According to a feature of this invention, this known methodology is adapted to Internationalized problem descriptions. As used herein, an Internationalized problem is one that may (but need not) include non-tokenized tokenized text and/or one or more non-English language characters. A non-tokenized text string is a string that is not split into individual words. Prior to the present invention, adaptive learning strategies processed problem descriptions made up of individual words. In many countries, problem descriptions are not easily processed, in part, because some non-English languages do not separate words with spaces. According to the present invention, a search and retrieval strategy is implemented with respect to non-tokenized text and also with respect to so-called Unicode values, preferably values as defined in the Unicode Standard Version 2.1, which is incorporated herein by reference.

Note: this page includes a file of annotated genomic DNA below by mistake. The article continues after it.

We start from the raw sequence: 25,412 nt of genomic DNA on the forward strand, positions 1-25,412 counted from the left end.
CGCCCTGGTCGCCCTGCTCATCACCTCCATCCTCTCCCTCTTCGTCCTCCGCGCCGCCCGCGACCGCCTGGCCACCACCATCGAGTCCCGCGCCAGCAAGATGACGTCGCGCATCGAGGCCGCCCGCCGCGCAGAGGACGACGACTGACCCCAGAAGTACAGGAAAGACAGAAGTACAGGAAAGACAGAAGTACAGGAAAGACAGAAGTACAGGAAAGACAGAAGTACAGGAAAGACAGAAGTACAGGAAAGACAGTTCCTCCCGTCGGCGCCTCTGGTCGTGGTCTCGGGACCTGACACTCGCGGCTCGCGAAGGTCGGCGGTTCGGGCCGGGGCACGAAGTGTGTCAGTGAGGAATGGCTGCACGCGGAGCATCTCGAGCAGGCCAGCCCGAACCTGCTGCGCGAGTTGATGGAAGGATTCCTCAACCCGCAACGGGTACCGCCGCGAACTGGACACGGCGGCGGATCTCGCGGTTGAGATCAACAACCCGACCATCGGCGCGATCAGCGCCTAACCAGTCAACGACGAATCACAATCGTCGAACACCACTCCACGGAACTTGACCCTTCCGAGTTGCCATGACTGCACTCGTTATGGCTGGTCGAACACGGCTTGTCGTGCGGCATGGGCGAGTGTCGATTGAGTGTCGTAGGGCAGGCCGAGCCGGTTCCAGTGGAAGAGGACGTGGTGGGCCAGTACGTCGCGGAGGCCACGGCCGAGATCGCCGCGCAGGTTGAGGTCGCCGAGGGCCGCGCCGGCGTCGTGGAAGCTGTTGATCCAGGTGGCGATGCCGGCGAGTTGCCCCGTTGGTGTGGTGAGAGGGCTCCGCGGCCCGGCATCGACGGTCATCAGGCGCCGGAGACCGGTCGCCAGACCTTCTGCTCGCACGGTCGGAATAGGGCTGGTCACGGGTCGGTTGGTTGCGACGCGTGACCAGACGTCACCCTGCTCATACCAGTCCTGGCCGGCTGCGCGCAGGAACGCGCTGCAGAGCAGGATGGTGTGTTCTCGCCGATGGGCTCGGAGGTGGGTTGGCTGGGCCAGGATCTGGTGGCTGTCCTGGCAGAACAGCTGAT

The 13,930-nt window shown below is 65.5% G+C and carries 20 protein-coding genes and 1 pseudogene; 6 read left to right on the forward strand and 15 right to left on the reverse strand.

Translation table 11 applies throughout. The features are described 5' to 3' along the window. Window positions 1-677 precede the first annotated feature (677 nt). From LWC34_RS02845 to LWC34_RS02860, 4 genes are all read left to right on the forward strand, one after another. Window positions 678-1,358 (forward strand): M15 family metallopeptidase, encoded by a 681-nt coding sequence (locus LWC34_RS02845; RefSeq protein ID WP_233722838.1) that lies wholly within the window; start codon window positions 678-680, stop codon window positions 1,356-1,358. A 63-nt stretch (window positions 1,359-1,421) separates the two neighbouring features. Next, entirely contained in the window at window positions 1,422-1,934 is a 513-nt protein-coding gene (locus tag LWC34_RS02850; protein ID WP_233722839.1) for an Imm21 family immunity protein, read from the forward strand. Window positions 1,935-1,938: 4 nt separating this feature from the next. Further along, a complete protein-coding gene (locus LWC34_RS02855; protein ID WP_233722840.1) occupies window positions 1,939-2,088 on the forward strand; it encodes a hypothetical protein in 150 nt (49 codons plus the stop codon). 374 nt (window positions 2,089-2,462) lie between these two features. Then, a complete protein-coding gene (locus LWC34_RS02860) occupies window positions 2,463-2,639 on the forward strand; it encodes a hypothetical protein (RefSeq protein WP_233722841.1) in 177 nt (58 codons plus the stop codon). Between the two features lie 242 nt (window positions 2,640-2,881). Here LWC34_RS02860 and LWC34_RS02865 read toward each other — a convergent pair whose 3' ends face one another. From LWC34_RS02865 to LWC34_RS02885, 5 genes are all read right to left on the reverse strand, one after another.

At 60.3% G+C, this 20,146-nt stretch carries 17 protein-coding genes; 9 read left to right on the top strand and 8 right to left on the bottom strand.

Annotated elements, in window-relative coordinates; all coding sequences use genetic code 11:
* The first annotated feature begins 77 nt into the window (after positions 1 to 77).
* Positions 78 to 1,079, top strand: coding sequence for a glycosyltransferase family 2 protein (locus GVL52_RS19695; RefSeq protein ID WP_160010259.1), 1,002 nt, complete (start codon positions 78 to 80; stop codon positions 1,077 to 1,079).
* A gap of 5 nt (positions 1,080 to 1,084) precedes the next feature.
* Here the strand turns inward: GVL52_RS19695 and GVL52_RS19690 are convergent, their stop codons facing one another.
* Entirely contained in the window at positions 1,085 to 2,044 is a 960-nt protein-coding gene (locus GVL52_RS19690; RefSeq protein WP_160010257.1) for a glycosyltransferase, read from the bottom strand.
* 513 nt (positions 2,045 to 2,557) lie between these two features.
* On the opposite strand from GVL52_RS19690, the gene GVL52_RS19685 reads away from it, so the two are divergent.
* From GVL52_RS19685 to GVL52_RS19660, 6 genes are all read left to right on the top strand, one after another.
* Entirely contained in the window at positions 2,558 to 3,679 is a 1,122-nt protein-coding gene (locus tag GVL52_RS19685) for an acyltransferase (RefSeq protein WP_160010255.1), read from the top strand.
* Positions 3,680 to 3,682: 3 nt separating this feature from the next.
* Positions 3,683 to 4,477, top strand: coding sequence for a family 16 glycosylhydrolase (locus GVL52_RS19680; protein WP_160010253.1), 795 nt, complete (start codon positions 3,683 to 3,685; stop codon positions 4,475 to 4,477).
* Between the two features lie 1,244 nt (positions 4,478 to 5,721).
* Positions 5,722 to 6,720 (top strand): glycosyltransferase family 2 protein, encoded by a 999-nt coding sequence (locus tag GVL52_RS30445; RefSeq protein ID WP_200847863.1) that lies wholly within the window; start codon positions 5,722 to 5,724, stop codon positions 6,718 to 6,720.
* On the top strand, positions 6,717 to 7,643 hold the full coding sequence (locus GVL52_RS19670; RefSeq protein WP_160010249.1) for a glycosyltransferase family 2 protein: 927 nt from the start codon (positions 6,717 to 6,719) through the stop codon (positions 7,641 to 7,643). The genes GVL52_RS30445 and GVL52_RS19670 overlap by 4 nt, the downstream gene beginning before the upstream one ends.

As is well-known, the Unicode Standard is a fixed-width, uniform encoding scheme designed to support the interchange, processing, and display of the written texts of the diverse languages of the modern world. The Unicode character encoding treats alphabetic characters, ideographic characters, and symbols identically. The Unicode Standard is modeled on the ASCII character set, but uses a 16-bit encoding to support full multilingual text. In addition, the Unicode Standard also includes punctuation marks, diacritics, mathematical symbols, technical symbols, arrows, dingbats, etc. In all, the Unicode Standard provides codes for nearly 39,000 characters from the world's alphabets, ideograph sets, and symbol collections.